By Keith Edmund White
Last week highlighted the dramatically different approaches Canada and the United States use to appoint members to their highest courts. For only the second time, Canada witnessed the use of a formal Advisory Committee to question the Prime Minister’s Supreme Court appointments. The term ‘advisory’ in the committee’s title exposes an interesting feature of Canada’s constitutional process: “The MPs have no power to confirm or deny the prime minister’s appointments.”
In short, and this may be shocking to American readers, nominees to the Canadian Supreme Court have only one practical hurdle to clear: getting the Prime Minister’s approval. Canada doesn’t have the pleasure of watching four-day long interrogations of Supreme Court nominees by the U.S. Senate (in fact, the Advisory Committee was limited to three hours of questioning). Nor does Canada subject their Prime Minister to the dubious distinction of being ‘Borked’.
And this difference isn’t just a fun institutional ‘quirk’ to use as fodder for small-talk. The issue of how judges are appointed to the highest courts of Canada and America presents an intriguing, if not troubling, question: how should democratic nations select their top judges, keeping in mind that the judiciary (1) can yield immense political power, but (2) often derives its credibility from being considered above politics (or, stated less positively, being an inherently undemocratic institution)?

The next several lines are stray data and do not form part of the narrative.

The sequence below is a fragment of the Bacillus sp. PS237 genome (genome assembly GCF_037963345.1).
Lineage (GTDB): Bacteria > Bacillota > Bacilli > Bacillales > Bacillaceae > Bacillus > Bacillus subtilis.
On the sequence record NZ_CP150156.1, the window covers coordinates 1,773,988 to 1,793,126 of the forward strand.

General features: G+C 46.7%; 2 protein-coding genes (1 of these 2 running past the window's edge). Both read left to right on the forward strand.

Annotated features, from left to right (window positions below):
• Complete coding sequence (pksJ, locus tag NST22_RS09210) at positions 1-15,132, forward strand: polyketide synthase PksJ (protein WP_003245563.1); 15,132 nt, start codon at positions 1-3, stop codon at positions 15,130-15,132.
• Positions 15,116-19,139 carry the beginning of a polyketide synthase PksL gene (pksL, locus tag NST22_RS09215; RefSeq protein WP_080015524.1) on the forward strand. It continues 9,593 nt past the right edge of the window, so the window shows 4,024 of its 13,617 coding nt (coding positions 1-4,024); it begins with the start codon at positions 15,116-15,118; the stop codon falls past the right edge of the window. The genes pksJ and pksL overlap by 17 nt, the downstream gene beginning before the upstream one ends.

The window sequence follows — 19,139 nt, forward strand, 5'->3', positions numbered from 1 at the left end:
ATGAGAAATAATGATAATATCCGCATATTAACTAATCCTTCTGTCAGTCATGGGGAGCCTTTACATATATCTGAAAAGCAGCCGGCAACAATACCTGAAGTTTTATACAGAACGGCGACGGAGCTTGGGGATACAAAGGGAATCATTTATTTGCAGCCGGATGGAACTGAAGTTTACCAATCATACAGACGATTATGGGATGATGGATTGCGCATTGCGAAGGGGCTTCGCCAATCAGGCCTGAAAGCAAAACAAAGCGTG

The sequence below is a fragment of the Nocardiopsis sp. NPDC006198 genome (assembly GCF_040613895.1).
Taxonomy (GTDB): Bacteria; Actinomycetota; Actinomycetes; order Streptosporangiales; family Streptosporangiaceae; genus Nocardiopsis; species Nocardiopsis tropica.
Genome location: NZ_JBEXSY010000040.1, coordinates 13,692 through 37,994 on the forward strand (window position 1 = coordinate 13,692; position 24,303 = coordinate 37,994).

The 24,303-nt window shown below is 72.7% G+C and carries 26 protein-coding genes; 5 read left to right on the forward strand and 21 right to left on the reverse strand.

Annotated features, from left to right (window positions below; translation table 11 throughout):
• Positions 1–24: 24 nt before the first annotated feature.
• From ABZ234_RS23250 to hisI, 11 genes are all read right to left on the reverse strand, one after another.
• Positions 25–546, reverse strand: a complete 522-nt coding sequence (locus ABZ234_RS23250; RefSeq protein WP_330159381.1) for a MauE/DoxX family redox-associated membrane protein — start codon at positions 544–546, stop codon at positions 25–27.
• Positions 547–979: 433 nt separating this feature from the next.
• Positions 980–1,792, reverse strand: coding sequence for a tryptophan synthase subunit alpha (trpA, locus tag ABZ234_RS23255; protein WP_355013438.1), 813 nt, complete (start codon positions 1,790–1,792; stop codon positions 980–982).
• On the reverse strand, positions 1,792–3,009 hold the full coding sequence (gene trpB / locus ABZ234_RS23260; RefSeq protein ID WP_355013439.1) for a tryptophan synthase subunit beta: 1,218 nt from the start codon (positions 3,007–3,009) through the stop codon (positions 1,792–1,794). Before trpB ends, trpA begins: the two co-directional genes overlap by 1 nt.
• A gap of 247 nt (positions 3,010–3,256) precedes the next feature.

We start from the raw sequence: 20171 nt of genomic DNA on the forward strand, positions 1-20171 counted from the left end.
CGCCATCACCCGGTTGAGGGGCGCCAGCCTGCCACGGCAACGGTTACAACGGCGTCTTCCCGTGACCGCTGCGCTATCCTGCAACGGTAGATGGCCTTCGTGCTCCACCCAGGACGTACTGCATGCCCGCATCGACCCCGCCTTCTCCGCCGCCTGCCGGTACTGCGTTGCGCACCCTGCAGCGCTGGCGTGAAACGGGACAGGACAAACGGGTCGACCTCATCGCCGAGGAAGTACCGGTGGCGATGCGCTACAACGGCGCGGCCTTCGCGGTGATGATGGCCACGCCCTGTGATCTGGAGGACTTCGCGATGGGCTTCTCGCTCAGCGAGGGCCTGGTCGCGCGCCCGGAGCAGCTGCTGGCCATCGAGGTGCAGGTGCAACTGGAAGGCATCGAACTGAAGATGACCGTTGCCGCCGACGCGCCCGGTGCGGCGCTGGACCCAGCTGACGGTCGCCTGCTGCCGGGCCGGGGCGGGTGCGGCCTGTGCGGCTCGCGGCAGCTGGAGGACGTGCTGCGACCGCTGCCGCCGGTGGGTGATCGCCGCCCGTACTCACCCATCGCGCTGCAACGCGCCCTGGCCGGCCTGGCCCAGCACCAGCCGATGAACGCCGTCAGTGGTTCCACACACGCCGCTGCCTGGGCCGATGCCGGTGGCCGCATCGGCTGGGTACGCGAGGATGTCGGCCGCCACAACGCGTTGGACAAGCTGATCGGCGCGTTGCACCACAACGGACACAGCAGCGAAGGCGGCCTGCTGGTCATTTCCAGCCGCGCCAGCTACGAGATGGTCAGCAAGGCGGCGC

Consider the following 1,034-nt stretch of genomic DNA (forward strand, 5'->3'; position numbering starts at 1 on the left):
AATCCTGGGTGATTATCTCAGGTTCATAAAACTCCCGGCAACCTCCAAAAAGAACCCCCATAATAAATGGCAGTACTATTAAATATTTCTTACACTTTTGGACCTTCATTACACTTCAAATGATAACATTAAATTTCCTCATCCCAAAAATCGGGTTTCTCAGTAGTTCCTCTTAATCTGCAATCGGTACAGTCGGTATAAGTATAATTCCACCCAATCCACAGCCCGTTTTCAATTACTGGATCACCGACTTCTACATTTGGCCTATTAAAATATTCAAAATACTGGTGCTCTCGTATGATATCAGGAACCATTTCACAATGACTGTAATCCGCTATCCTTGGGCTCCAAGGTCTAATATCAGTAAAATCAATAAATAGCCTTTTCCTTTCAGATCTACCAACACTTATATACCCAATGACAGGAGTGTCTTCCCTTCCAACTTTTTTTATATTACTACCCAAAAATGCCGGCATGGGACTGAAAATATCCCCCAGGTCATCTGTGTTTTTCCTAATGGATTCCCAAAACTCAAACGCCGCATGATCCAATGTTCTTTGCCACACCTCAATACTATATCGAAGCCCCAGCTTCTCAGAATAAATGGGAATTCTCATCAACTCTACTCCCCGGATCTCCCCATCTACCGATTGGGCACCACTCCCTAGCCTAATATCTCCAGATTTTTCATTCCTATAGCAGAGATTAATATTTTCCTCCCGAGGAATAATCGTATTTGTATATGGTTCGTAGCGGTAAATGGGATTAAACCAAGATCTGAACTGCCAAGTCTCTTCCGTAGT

But, before reviewing what happened at last Wednesday’s committee hearing or comparing Canada and America’s appointment processes, providing an overview of Canada’s approach to Supreme Court appointment may prove useful to American readers.
Technically, the Governor General of Canada—not the Prime Minister—is vested with the power to appoint members of the Supreme Court, after consultation with the Queen’s Privy Council for Canada (the non-partisan bureaucratic support staff for Canada’s federal cabinet and the prime minister). But, in practice, this means that the Prime Minister’s cabinet—which, in essence, means the Prime Minister’s support—selects and appoints justices to the Canadian Supreme Court.